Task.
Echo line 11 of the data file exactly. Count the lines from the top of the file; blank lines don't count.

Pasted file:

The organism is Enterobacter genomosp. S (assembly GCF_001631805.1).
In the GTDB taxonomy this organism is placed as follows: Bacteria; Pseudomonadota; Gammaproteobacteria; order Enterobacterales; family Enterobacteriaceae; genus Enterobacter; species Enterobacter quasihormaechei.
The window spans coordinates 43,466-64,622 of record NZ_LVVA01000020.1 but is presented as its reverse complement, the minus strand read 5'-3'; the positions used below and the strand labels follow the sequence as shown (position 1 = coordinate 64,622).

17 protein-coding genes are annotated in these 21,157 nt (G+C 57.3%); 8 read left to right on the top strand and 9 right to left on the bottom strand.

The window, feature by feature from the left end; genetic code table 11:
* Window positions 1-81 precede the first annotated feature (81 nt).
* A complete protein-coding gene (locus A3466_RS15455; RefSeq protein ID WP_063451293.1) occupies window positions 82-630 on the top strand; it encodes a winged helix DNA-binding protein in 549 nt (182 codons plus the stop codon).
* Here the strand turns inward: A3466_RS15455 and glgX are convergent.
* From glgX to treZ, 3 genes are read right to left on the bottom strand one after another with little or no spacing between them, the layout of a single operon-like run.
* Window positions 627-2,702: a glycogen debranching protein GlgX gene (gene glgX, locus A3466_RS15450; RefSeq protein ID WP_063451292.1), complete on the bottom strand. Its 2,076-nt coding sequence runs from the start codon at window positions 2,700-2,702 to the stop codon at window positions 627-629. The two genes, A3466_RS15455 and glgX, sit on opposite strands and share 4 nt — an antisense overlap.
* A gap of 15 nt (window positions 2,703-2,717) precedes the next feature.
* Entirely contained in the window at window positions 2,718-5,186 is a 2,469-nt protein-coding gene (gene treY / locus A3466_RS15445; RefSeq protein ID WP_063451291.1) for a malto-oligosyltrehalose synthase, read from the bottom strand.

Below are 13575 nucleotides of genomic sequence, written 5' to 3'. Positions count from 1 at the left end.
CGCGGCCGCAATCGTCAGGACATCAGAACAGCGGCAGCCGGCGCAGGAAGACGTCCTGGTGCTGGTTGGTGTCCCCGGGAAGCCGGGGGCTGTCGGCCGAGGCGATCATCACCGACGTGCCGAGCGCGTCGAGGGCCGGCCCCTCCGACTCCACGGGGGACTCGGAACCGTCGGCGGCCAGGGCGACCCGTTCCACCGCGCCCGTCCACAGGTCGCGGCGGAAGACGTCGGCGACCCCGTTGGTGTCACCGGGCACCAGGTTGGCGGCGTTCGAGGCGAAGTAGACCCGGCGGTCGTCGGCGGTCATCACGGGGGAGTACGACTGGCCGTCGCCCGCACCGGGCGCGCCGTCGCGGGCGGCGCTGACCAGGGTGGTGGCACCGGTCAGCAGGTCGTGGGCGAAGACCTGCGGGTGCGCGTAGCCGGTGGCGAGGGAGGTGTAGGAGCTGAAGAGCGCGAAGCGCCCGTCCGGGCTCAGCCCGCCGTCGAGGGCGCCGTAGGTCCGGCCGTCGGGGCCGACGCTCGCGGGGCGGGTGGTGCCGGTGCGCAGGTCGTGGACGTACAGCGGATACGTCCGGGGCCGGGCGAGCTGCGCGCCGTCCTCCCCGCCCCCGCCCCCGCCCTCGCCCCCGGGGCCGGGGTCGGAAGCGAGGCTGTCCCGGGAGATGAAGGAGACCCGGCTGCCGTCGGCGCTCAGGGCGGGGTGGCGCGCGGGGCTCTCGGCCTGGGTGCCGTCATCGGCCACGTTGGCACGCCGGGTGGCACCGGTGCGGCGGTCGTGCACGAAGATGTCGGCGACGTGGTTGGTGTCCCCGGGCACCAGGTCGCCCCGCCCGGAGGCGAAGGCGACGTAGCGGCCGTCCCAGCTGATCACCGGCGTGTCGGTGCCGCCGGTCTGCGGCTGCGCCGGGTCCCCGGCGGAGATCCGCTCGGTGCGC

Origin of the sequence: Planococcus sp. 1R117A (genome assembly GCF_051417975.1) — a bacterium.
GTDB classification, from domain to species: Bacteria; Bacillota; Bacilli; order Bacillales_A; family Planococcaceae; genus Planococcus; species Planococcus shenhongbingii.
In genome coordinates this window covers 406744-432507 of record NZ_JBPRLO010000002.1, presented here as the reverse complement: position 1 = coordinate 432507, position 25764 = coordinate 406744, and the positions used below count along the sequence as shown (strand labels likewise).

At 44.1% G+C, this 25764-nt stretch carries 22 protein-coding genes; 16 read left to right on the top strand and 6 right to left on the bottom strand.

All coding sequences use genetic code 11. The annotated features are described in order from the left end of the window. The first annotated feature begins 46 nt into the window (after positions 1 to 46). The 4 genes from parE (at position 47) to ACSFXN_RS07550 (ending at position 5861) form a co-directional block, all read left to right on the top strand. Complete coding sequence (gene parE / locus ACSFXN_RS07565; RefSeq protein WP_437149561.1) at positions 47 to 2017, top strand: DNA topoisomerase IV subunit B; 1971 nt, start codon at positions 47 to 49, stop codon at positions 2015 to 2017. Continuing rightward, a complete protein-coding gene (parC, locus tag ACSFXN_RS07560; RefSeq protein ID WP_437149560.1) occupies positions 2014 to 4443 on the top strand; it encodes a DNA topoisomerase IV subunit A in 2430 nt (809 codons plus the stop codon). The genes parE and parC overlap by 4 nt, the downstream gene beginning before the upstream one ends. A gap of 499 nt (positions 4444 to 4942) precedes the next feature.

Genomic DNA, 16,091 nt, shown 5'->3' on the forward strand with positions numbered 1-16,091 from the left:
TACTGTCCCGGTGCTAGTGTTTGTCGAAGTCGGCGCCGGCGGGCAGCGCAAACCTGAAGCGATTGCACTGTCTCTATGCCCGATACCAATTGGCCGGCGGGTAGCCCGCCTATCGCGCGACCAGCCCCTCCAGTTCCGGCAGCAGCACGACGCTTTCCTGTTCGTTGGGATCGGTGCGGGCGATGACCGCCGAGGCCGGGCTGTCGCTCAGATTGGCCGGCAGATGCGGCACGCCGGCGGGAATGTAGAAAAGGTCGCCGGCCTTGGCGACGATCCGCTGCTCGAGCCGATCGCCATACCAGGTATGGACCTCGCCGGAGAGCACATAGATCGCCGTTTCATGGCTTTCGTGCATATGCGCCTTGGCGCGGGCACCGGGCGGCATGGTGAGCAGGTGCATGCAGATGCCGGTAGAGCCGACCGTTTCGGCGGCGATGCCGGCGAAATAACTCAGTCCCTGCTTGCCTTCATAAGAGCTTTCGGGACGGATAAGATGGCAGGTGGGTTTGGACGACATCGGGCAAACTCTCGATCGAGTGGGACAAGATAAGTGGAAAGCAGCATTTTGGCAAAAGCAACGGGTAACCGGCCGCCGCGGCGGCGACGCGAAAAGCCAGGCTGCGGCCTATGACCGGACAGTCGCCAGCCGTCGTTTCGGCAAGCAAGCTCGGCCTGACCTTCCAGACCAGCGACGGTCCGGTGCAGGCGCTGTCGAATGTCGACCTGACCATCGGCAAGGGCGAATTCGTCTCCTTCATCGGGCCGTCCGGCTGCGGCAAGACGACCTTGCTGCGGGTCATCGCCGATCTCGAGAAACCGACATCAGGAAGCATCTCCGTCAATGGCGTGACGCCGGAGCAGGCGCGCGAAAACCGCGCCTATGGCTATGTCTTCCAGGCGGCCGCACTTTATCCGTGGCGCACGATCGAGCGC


* A gap of 15 nt (window positions 2,703-2,717) precedes the next feature.